Why do report cards traditionally go out twice a year, when there are endless ways teachers and learners can, and do, communicate their learning throughout the year?

Why do teachers spend great chunks of time reporting in a summative way on a final report, when formative assessment, goals and ‘feed forward’ during the year are so much more valuable?

Why don’t teachers, parents and learners share the learning via online portfolios, easily accessible throughout the year, demonstrating process, progress and final product, with facility for reflection by students, feedback by parents and ‘feedforward’ by teachers? (Let me know if you have a great system, we’re working towards it.)

Why don’t learners communicate their learning more with parents and the wider world through the many possible channels available online?

Why do governments and school administrators continue to dictate not just the existence of report cards, but often the format and parameters they should fit?

Why don’t we abandon report cards altogether?

Now, to prepare for the meeting in which we will review our reports and do our best to make them fit expectations and requirements…

Letting learning happen…

Knowing is obsolete.

Teachers may no longer be needed.

Could it be that you don’t need to go to school at all?

If you’ve watched Sugata Mitra’s TED talks, you’ll have heard him deliver these and other similarly provocative statements that challenge the notion of school as most people know it. Wherever his work is mentioned, responses range from highly positive to even more highly critical to quite rude. For every teacher excited by his ideas, there are several who find them insubstantial, objectionable or downright threatening. For me, this is part of the charm!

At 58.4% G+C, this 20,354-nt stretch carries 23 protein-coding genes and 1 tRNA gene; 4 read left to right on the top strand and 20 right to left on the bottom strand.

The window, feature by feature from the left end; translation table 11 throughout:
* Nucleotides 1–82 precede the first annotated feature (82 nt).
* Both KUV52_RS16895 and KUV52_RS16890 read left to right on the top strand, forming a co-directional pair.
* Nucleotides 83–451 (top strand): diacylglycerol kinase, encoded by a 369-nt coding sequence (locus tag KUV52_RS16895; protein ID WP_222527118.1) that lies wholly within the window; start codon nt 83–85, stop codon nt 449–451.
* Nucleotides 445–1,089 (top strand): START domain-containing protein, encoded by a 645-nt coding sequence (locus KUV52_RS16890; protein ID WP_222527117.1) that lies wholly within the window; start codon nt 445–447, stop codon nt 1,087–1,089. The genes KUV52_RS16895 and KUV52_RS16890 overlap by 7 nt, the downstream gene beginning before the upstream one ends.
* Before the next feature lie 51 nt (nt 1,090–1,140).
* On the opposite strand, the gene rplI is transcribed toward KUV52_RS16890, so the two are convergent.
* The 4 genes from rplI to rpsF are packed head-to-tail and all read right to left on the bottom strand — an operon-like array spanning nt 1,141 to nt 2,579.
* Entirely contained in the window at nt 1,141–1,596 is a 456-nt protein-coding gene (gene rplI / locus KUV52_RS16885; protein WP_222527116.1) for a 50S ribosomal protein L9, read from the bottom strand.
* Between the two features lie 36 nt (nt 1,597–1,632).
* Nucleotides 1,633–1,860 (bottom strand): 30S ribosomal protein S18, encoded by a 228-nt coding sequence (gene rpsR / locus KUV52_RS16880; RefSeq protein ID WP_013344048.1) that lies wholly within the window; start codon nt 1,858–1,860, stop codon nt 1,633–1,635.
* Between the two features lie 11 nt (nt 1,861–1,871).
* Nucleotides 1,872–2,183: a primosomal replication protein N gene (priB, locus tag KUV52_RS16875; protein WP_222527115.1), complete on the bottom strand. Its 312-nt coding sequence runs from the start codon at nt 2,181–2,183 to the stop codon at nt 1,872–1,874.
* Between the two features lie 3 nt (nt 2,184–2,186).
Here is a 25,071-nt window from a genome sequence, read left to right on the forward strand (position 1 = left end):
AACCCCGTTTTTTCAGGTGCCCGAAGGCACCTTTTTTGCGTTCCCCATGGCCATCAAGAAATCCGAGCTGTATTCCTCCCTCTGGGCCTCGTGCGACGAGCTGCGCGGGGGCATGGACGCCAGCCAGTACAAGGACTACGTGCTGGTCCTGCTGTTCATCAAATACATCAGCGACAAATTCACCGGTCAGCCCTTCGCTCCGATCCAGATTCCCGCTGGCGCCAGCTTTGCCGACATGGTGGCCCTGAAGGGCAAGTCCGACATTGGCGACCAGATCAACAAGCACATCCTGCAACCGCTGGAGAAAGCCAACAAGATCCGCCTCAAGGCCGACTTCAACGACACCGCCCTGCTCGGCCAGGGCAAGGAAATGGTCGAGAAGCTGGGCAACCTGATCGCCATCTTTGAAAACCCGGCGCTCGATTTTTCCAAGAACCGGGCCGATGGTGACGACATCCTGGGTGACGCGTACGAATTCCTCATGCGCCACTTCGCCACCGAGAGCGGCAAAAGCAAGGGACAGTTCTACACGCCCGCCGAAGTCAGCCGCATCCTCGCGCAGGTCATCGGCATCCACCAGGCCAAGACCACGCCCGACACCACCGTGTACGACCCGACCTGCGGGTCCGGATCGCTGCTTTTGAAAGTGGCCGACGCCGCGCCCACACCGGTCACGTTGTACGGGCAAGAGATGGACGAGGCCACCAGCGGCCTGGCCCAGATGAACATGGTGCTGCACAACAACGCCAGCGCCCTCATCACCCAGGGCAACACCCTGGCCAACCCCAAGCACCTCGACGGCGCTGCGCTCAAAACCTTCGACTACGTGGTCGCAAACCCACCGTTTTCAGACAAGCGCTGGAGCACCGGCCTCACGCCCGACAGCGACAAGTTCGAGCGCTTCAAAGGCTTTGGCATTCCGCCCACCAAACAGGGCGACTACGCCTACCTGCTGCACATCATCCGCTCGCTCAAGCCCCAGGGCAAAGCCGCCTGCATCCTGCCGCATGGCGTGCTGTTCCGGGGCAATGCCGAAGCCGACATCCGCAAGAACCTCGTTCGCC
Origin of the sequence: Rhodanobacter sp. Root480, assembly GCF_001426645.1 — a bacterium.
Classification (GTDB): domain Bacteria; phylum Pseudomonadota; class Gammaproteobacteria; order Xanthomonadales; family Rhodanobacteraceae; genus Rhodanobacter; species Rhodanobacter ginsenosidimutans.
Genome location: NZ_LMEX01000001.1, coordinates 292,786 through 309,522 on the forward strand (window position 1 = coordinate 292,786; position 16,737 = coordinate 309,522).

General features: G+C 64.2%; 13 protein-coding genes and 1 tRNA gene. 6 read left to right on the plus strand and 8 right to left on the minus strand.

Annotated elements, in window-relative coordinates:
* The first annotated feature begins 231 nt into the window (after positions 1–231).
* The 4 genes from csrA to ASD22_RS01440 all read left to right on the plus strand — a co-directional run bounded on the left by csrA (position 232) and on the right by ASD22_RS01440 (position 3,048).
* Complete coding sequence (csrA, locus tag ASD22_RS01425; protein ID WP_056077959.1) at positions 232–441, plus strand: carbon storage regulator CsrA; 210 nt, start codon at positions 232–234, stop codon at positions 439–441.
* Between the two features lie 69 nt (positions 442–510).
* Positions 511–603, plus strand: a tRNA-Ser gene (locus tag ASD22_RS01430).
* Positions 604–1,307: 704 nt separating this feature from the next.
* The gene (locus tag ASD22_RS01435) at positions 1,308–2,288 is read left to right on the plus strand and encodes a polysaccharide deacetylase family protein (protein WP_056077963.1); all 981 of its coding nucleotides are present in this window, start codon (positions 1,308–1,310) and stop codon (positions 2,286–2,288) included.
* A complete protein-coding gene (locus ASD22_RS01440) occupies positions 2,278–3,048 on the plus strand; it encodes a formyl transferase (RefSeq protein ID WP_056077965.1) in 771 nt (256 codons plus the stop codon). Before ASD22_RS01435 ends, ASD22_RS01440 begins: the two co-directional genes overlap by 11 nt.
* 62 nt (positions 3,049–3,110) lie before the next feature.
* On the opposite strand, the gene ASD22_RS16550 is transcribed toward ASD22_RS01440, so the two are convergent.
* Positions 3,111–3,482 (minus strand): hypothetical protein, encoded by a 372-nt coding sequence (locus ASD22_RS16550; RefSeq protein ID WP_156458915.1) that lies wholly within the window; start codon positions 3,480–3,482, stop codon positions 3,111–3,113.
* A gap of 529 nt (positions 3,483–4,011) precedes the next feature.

My favourite line from his ‘School in the Cloud’ TED talk is this:

“It’s not about making learning happen, it’s about letting it happen”… THIS is the key.

Whether or not you choose to believe that schools will change (or, gasp, become obsolete); whether you believe that teachers are instructors, facilitators, guides or not required at all…

Are you ready to acknowledge that children are able to learn by themselves?

Have you taken steps to release control and encourage your students to take ownership of their learning?

Are you ‘letting learning happen’? 

I’ve followed Sugata’s work since the early days and his ‘hole-in-the-wall’ experiments influenced the thinking of thousands of teachers, by highlighting the possibilities of student driven learning. In the video below, he talks about the current status of the School in the Cloud project, his wish that won the 2013 million dollar TED prize.